From: roberth_hill**At_Symbol_Here**
Subject: Re: [DCHAS-L] DCHAS web site: A Quick Overview Of Classroom Flammable Liquid Hazards
Date: Wed, 20 Dec 2017 14:45:35 -0500
Reply-To: roberth_hill**At_Symbol_Here**MINDSPRING.COM
Message-ID: 588521862.8707.1513799135458**At_Symbol_Here**

I am thinking that the term jet-flaming is a relatively new term coined to describe the kind of incidents that we have observed with the rainbow demonstrations (and other similar demos). 


Dave Finster and I have used the term "flash fires" to describe the same thing.  In our textbook (Laboratory Safety for Chemistry Students) on p. 5-253, we discuss this and how it can be described by using the gas equation. 


Thanks for doing this - and calling attention to this continued string of incidents.  It is my belief that these incidents are directly related to the lack of safety education in the undergraduate chemistry curriculum - which results in ignorance about essentials in lab safety and also a missing safety ethic (caring or thinking about safety).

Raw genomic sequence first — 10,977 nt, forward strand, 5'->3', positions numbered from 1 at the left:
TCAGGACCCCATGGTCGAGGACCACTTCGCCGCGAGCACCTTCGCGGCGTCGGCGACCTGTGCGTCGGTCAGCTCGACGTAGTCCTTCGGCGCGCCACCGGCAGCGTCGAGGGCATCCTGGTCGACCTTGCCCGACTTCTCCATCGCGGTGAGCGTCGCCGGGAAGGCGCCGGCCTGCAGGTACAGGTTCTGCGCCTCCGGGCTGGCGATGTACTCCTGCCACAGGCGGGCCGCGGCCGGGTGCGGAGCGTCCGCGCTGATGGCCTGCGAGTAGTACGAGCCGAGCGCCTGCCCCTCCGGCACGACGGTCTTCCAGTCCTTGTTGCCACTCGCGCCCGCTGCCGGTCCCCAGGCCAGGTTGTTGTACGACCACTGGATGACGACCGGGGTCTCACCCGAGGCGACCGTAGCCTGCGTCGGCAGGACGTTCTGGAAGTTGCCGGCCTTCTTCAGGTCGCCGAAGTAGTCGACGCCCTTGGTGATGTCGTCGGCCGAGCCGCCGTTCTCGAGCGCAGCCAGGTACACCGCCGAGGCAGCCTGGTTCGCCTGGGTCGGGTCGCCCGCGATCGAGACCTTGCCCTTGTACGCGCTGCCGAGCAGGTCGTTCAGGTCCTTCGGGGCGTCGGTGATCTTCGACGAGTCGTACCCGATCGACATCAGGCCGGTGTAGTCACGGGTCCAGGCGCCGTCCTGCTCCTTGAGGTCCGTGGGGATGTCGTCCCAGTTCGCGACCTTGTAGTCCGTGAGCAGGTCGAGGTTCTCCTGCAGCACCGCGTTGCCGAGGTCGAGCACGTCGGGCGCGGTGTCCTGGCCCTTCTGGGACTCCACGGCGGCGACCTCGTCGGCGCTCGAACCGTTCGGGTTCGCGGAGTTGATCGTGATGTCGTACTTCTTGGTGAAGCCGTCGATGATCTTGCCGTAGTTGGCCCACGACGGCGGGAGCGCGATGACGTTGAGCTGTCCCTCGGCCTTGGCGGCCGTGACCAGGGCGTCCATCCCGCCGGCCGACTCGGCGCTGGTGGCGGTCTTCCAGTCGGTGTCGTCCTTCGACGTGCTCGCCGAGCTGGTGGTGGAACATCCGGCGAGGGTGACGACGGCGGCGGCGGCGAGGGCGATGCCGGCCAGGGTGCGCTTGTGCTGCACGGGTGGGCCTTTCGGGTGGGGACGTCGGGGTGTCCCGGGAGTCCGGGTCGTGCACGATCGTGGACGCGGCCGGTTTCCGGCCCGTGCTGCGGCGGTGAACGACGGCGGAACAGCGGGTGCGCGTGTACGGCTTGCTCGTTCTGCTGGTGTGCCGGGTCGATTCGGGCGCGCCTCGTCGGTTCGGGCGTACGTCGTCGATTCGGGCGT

Way to go!.  Bob


-----Original Message-----
>From: "Secretary, ACS Division of Chemical Health and Safety"
>Sent: Dec 20, 2017 1:02 PM
>Subject: [DCHAS-L] DCHAS web site: A Quick Overview Of Classroom Flammable Liquid Hazards
>With the help of Anna Sitek, Sammye Sigmann and Rob Toreki, we've added a web page to the DCHAS site discussing how "flame-jetting" relates to the rainbow demonstration and other uses of flammable liquids. The effort was inspired by the incident in New York City last month, but adds information from the NFPA, Not Your Turn to Burn (an organization supporting burn survivors) and the Bureau of Alcohol, Tobacco, Firearms and Explosives. You can find it at
>Let me know if you have any questions about this.
>- Ralph
>Ralph Stuart
>Division of Chemical Health and Safety
>American Chemical Society
>For more information about the DCHAS-L e-mail list, contact the Divisional secretary at secretary**At_Symbol_Here**
>Follow us on Twitter **At_Symbol_Here**acsdchas

Robert H. Hill, Jr., Ph.D.

Stone Mountain, GA 30087



"The Safety Ethic: I value safety, teach safety, work safely, prevent at-risk behavior, promote safety, and accept responsibility for safety." 

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